Over the years, African-American chefs, bakers and caterers have built an iconic reputation for some of Big D's tastiest bites. Celebrate their achievements and enjoy some great food with these five favorites.
Smokey John's opened its doors for business in 1976 on the corner of Lemmon and Mockingbird under the name of Big John's. Soon, the busy intersection was filled with the alluring aroma of burning hickory.
This hickory smoke became a staple of the neighborhood, earning owner John Reaves the nickname Smokey John and enticing customers to experience the delicious home cooking. Soon enough, the name changed, but the food only got better, much to the appreciation of barbecue lovers everywhere. This Dallas favorite was also named a 2016 Big Tex Choice Award Winner by the State Fair of Texas.
The Cake Bar, located in Trinity Groves, is a bakery and retail shop where you can enjoy a large selection of traditional, southern-style made-from-scratch cakes and confections on the spot or take them to go. You can feast on 16 different made-from-scratch cakes, a variety of pound cakes, quick breads, cookies, ice cream and assorted beverages.
Longtime baker Tracy German's passion for baking inspired her to open up shop with the help of the Trinity Groves incubator program. "Making food for people is a very personal thing, and it connects you to every person," she says.
Dallas' famous Jamaican Kitchen and Bar, The Island Spot, has expanded beyond its Carrollton location to a second spot at The Jefferson Tower development in Oak Cliff. Patrons can expect even more of the award-winning jerk chicken that has quickly morphed into a DFW staple.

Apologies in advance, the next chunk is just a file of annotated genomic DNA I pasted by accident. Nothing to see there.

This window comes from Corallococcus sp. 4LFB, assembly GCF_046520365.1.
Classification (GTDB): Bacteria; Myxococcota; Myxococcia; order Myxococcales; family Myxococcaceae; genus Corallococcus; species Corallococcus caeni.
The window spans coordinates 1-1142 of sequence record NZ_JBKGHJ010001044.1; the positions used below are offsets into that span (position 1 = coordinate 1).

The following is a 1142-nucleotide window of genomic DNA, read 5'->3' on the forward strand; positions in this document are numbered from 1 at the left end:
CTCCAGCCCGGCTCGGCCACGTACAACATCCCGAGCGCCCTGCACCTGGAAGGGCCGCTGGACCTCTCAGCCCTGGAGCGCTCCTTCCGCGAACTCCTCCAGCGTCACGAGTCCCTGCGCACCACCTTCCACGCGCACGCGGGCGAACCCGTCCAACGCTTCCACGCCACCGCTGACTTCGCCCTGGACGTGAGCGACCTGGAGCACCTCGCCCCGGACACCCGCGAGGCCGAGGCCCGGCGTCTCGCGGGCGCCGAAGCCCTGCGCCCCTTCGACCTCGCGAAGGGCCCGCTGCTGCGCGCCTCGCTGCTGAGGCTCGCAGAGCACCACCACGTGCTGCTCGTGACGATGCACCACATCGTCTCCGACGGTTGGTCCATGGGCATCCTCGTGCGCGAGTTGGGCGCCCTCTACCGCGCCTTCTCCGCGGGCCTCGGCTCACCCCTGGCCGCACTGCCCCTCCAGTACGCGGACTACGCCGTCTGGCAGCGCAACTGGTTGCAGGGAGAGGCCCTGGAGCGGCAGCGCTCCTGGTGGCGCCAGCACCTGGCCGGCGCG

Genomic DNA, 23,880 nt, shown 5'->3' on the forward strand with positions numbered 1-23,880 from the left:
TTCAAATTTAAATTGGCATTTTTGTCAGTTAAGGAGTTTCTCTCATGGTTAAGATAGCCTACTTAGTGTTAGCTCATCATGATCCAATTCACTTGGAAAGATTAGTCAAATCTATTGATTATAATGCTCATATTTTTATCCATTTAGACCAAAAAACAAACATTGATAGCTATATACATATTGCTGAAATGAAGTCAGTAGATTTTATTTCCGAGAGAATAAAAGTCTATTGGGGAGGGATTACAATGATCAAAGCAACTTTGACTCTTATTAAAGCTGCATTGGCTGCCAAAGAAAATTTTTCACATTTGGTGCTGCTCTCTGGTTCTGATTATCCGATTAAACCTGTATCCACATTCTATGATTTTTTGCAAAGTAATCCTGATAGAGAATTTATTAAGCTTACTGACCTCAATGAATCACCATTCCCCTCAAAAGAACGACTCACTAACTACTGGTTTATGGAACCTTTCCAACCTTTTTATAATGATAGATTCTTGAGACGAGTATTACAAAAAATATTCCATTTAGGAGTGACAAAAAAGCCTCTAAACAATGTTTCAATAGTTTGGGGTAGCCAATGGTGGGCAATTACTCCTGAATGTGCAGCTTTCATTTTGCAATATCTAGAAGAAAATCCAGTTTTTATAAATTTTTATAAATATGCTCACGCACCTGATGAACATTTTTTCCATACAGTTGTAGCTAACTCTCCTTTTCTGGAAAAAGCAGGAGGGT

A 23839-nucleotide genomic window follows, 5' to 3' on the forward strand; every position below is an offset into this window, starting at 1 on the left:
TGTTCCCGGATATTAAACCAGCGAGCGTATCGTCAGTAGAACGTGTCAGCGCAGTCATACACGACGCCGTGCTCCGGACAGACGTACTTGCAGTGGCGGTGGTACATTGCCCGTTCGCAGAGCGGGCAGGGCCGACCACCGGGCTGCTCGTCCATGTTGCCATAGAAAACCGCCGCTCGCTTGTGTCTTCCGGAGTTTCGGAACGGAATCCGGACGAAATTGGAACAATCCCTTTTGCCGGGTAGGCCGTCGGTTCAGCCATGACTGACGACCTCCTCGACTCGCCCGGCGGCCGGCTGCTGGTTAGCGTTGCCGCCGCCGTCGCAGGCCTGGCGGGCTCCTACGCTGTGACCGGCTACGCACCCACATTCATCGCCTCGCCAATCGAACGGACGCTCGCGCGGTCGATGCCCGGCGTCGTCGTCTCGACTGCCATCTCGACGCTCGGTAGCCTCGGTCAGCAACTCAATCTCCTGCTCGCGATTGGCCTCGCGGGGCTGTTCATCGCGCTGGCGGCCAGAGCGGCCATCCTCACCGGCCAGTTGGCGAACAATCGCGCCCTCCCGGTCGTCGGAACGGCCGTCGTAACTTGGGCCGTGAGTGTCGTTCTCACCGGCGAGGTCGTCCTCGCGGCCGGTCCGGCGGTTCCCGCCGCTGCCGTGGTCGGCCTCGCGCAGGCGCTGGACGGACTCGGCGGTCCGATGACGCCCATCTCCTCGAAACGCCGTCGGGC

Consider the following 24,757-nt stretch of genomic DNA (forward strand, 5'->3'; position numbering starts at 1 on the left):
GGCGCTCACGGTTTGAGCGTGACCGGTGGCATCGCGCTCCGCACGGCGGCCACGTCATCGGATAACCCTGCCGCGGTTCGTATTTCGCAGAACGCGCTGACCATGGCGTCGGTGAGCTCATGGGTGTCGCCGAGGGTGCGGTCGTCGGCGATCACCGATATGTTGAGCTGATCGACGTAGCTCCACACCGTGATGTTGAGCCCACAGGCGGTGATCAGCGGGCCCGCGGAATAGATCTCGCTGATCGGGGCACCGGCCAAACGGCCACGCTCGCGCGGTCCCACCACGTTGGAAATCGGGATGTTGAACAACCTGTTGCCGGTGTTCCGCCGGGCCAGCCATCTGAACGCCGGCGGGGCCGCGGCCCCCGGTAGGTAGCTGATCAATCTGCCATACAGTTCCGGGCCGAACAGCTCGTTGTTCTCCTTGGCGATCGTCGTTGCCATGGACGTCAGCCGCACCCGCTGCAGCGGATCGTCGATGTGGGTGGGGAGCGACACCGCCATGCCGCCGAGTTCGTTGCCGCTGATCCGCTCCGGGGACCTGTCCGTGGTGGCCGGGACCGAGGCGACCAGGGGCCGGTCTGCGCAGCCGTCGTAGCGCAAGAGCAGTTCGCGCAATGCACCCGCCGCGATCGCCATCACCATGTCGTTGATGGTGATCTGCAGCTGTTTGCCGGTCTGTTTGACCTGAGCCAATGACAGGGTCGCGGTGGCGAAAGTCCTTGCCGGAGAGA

With the new installation of a wood fire grill, the favorite Jamaican jerk chicken will be as authentic as one can get outside of the island. The pimento wood and smoke techniques are similar to those found at Boston Bay Jerk Center in Jamaica – the home of the original jerk chicken.
A vegetarian and vegan fast food restaurant, Soulgood offers healthy organic foods to North Texans in a fresh and unique way. Chef Cynthia, a mother of three and cousin to Grammy award-winning gospel recording artist Tamela Mann, infuses her southern roots and her family's love of art into her meal creations.
She carefully sources and selects local produce and ingredients from organic farmers and suppliers. She only selects the best organic or responsibly grown whole ingredients for her recipes – from her Italian Po' Boy sandwiches to her Soulgood Street Tacos.
Not all burgers are created equal. And if you've ever had a Wingfield burger, you know what we're talking about. Home to one of the biggest burgers in Dallas, Wingfield's patties almost qualify for their own zip code.
This iconic burger joint has been grilling 'em large for over 30 years. And no matter how hungry you think you are, you'll definitely go home satisfied. Single patty burgers start at $7, while the monstrous triple will cost you $15 – a small price to pay for something this good.